Hey there new Optima owners!

    I'm very curious to see what the gas mileage is like for the new 4-cylinder engine in the Optima.

    I hope that it this engine has been engineered to not only run well, but to get decent mileage too....a common KIA bug-a-boo.

    -SM
  • ray_h1ray_h1 Posts: 1,134
    Isn't the "new" I4 engine in reality the same Hyundai engine used in current four-cylinder Sonatas? They're the same displacement and both have a CVVT cylinder head. Owners of four-cylinder 2006 Sonatas have already posted fuel mileage results for about a year, now, so you might want to check the Sonata board to get an idea. One Optima advantage over the Sonata is that the Sonata equipped with an A/T coupled to the 4-banger uses the prior 4-sp tranny. Optimas similarly equipped get the Hyundai-built 5-sp A/T tranny - potentially better performance without a fuel useage penalty.
  • magmaxmagmax Posts: 88
    The Optima is sold as the Magentis in Canada as well as in most other countries. I laid eyes on my first one a little earlier this evening. It was pearl white with an all black interior. While the Sonata looks quite large, this Kia looks much smaller than it really is, almost like a sleeker Verona or whatever that Japanese Chevrolet it called. I liked the grille and headlights but thought the taillights were a little weak -- too small for the area. My biggest gripe is the all black interior. It's like a cave in there and when I checked on line to see the specs I learned that in Canada at least we'll be getting all black leather interiors with no choice in the matter. And that does it for me. I'll keep my Amanti and continue to be delighted with it. When it's time to switch to something else, it will be a car that gives me a choice of something other than black for an interior. What's wrong with these manufacturers that they can't provide lighter interior colours. Kia's just as bad as Subaru in that respect.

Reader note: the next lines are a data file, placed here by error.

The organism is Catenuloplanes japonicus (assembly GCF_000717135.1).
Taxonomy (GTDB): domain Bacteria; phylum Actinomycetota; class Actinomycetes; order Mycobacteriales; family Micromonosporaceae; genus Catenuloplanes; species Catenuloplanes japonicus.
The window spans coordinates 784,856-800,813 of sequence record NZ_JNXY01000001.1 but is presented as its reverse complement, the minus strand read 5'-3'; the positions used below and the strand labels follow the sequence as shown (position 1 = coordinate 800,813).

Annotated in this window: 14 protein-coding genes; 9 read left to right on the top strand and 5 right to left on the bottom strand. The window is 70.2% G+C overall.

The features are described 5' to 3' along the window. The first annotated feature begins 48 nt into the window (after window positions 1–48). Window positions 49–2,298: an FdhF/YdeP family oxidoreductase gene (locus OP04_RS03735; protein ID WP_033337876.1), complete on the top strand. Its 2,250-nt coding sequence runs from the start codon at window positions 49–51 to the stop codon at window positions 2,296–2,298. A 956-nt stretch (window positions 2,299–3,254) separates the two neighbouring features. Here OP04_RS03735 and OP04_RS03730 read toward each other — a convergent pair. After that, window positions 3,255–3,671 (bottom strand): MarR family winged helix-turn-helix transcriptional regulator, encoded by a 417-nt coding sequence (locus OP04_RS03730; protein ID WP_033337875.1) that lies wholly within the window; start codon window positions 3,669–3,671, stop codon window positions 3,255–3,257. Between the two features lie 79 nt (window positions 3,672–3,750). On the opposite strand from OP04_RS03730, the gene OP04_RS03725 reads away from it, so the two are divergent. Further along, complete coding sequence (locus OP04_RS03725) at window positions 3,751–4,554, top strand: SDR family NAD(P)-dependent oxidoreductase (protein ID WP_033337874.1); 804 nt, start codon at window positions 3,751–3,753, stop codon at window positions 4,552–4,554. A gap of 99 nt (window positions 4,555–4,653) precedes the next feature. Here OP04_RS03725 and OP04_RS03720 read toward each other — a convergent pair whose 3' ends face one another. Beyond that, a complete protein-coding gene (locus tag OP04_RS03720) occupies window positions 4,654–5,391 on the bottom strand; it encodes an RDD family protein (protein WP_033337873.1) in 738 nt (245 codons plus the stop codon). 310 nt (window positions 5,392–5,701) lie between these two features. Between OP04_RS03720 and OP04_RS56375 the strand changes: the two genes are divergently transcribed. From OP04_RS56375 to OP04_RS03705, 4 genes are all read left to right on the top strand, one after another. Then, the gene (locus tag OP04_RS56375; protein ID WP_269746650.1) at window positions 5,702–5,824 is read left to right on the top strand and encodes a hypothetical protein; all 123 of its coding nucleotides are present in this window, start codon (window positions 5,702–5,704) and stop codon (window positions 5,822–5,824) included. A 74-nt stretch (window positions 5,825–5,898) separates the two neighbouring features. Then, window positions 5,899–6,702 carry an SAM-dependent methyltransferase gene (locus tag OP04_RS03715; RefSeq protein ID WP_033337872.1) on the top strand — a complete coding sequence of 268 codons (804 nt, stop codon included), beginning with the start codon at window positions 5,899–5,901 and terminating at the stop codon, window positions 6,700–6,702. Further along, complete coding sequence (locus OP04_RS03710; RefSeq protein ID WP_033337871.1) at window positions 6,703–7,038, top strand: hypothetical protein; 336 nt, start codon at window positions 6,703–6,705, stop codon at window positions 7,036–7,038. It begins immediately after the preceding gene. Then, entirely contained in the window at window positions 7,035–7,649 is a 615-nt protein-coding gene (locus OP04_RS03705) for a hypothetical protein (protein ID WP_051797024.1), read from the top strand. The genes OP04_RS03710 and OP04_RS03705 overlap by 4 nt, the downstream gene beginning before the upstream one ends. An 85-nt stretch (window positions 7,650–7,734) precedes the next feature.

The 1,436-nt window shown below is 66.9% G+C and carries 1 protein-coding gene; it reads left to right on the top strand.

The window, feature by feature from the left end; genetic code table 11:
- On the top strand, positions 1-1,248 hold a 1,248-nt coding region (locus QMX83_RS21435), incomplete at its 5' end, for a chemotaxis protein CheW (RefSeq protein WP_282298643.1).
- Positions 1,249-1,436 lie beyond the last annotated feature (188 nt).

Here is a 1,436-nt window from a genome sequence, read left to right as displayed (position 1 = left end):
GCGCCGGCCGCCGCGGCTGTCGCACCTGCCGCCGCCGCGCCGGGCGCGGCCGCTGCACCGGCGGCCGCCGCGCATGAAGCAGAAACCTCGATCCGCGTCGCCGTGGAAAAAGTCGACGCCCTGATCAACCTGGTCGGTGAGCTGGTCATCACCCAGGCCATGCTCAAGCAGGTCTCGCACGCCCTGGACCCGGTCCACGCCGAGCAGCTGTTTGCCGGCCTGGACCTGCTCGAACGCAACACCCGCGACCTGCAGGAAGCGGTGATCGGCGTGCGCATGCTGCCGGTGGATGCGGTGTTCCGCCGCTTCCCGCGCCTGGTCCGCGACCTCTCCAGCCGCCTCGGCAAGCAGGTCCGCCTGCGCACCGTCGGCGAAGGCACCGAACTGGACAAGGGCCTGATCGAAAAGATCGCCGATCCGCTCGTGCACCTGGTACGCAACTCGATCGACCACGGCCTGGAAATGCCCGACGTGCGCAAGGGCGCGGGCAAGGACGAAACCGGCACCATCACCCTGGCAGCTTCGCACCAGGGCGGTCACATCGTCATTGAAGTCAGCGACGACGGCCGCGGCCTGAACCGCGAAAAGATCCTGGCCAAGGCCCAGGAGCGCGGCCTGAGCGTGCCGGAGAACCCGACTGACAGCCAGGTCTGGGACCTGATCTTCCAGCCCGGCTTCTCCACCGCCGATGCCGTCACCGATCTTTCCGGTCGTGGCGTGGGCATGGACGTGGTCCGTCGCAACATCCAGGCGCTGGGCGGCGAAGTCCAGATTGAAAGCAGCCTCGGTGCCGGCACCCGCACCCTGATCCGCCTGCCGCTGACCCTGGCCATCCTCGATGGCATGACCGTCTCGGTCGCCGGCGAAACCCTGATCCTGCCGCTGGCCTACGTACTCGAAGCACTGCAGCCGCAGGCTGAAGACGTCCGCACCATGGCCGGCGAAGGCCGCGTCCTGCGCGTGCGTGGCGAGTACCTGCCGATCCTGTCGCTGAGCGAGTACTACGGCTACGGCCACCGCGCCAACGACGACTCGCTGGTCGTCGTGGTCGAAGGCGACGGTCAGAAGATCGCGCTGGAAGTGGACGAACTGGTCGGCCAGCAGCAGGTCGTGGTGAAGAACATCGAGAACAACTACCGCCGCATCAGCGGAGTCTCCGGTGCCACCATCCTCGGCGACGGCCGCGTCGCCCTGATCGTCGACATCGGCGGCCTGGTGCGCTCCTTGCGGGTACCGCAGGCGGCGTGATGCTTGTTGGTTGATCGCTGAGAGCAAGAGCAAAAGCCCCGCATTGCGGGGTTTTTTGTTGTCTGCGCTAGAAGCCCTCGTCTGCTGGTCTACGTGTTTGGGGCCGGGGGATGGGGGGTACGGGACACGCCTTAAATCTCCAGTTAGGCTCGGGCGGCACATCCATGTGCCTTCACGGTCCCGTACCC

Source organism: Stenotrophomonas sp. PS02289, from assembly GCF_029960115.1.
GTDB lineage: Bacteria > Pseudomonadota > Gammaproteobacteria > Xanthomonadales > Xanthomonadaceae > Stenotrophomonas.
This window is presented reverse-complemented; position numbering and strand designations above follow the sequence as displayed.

MagMax
  • backybacky Twin CitiesPosts: 18,727
    That's weird, in the U.S. we get light-colored interiors (tan or grey) standard, and black is extra-cost I think.

    P.S. the Verona is a Korean Chevrolet (or Suzuki depending on where you live).
  • wheelz4wheelz4 Posts: 569
    ....especially in smaller cars. Canada gets nailed with black-only interiors in the new Yaris, the Mazda5 and the Magenta/Optima, to name a few. Give us light, airy interiors standard, pleeease....black as an option only.
  • iluvmysephia1iluvmysephia1 Posts: 5,707
    the Toyota Yaris sedan I was looking at for a while here had a tan interior with tiny black speckles on it.